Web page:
In New York City, the case of Mariah L. v. Administration for Children's Services affirmed that transgender youth in foster care must be provided access to affirming medical treatment. Mariah L. was a transgender girl who had been in the care of New York City's Administration for Children's Services (ACS) since she was 10 years old. When she was 18, multiple health care providers determined that necessary therapeutic treatment for Mariah's gender dysphoria included gender-confirming surgery. However, although ACS was legally required to pay for medical care for children under its jurisdiction, the agency refused to cover the cost of Mariah's surgery on the grounds that it was "experimental" and "not medically necessary." The Legal Aid Society represented Mariah in New York City Family Court, where she obtained an order requiring ACS to provide the necessary treatment. ACS filed an appeal. In 2006, the Appellate Division remanded the case to family court, demanding that ACS provide a clear reason for its denial of treatment to Mariah.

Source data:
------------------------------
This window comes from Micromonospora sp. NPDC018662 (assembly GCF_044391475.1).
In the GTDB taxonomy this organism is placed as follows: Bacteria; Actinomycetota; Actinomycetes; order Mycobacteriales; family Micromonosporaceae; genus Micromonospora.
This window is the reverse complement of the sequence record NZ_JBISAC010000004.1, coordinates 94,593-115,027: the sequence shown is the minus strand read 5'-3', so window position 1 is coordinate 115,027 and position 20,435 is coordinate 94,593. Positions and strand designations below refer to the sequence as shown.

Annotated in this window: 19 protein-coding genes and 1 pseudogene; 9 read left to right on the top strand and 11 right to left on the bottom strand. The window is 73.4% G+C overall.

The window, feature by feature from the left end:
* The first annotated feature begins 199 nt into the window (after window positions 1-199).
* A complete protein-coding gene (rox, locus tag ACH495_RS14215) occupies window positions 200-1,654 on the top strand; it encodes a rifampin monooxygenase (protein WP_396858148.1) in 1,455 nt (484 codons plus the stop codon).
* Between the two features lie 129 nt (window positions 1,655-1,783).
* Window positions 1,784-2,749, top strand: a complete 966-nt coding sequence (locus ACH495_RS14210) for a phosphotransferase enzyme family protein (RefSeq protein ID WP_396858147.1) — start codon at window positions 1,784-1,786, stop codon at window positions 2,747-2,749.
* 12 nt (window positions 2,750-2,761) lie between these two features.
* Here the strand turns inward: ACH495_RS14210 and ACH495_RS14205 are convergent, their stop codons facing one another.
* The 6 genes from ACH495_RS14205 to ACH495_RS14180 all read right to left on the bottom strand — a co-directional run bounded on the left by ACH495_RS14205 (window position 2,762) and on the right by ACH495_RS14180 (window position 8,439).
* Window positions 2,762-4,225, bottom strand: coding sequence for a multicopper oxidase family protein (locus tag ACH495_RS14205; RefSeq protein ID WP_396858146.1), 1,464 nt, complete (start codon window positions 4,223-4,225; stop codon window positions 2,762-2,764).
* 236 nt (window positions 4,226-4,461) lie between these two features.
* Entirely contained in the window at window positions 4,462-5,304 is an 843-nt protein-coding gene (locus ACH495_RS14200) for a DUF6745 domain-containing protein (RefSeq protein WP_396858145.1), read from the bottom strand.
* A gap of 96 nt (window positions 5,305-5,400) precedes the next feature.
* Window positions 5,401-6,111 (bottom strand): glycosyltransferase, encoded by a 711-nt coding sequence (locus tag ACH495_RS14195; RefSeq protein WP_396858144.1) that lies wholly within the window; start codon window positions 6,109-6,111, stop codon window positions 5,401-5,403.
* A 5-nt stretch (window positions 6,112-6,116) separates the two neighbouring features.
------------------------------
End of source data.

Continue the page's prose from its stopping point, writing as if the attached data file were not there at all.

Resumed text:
A similar outcome occurred in Matter of D.F. v. Gladys Carrion, another case brought by NYC's Legal Aid Society. In 2014, D.F. was a 20-year-old transgender woman who had been in the care of New York City's ACS for five years. Part of the impetus for the removal of D.F. from her parents' home was their refusal to accept her sexual orientation or gender expression, resulting in their verbal and physical abuse of her. During her time in care, D.F. came out as transgender and legally changed her name and gender marker to reflect her female identity. She began undergoing hormone therapy, as reflected in her ACS case plan. However, when D.F. sought to undergo further procedures that would align her physical body with her gender identity, ACS refused to cover the medical costs, in violation of its own policy. ACS cited D.F.'s frequent absences from her care facilities as reason to refuse to finance the procedures, claiming that it could not be certain that D.F. would comply with necessary follow-up protocol. The court found ACS's decision to be "arbitrary and capricious" and ordered the agency to cover the cost of all further procedures that had been requested by D.F. to treat her gender dysphoria.